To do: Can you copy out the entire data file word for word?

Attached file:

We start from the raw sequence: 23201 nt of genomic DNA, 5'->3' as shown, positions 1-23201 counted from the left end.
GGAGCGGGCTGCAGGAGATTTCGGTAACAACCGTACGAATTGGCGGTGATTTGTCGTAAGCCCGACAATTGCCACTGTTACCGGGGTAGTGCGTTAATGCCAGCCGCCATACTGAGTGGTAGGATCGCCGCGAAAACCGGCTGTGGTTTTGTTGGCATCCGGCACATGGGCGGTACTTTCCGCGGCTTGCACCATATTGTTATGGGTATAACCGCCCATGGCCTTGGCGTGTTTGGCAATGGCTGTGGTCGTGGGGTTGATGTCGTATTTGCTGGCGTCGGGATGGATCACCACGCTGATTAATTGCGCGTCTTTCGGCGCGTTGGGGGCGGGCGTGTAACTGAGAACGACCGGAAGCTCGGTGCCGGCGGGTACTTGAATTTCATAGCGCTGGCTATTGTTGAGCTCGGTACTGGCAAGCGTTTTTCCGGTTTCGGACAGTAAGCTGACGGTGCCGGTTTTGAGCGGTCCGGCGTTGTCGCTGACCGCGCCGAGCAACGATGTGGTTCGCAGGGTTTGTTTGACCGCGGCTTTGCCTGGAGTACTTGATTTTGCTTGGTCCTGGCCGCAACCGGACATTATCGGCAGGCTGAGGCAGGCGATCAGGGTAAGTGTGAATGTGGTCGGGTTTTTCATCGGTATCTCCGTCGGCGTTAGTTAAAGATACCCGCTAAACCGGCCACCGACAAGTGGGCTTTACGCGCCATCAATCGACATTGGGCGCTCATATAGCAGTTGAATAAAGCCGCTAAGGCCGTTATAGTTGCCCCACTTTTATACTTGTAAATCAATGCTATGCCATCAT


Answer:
We start from the raw sequence: 23201 nt of genomic DNA, 5'->3' as shown, positions 1-23201 counted from the left end.
GGAGCGGGCTGCAGGAGATTTCGGTAACAACCGTACGAATTGGCGGTGATTTGTCGTAAGCCCGACAATTGCCACTGTTACCGGGGTAGTGCGTTAATGCCAGCCGCCATACTGAGTGGTAGGATCGCCGCGAAAACCGGCTGTGGTTTTGTTGGCATCCGGCACATGGGCGGTACTTTCCGCGGCTTGCACCATATTGTTATGGGTATAACCGCCCATGGCCTTGGCGTGTTTGGCAATGGCTGTGGTCGTGGGGTTGATGTCGTATTTGCTGGCGTCGGGATGGATCACCACGCTGATTAATTGCGCGTCTTTCGGCGCGTTGGGGGCGGGCGTGTAACTGAGAACGACCGGAAGCTCGGTGCCGGCGGGTACTTGAATTTCATAGCGCTGGCTATTGTTGAGCTCGGTACTGGCAAGCGTTTTTCCGGTTTCGGACAGTAAGCTGACGGTGCCGGTTTTGAGCGGTCCGGCGTTGTCGCTGACCGCGCCGAGCAACGATGTGGTTCGCAGGGTTTGTTTGACCGCGGCTTTGCCTGGAGTACTTGATTTTGCTTGGTCCTGGCCGCAACCGGACATTATCGGCAGGCTGAGGCAGGCGATCAGGGTAAGTGTGAATGTGGTCGGGTTTTTCATCGGTATCTCCGTCGGCGTTAGTTAAAGATACCCGCTAAACCGGCCACCGACAAGTGGGCTTTACGCGCCATCAATCGACATTGGGCGCTCATATAGCAGTTGAATAAAGCCGCTAAGGCCGTTATAGTTGCCCCACTTTTATACTTGTAAATCAATGCTATGCCATCAT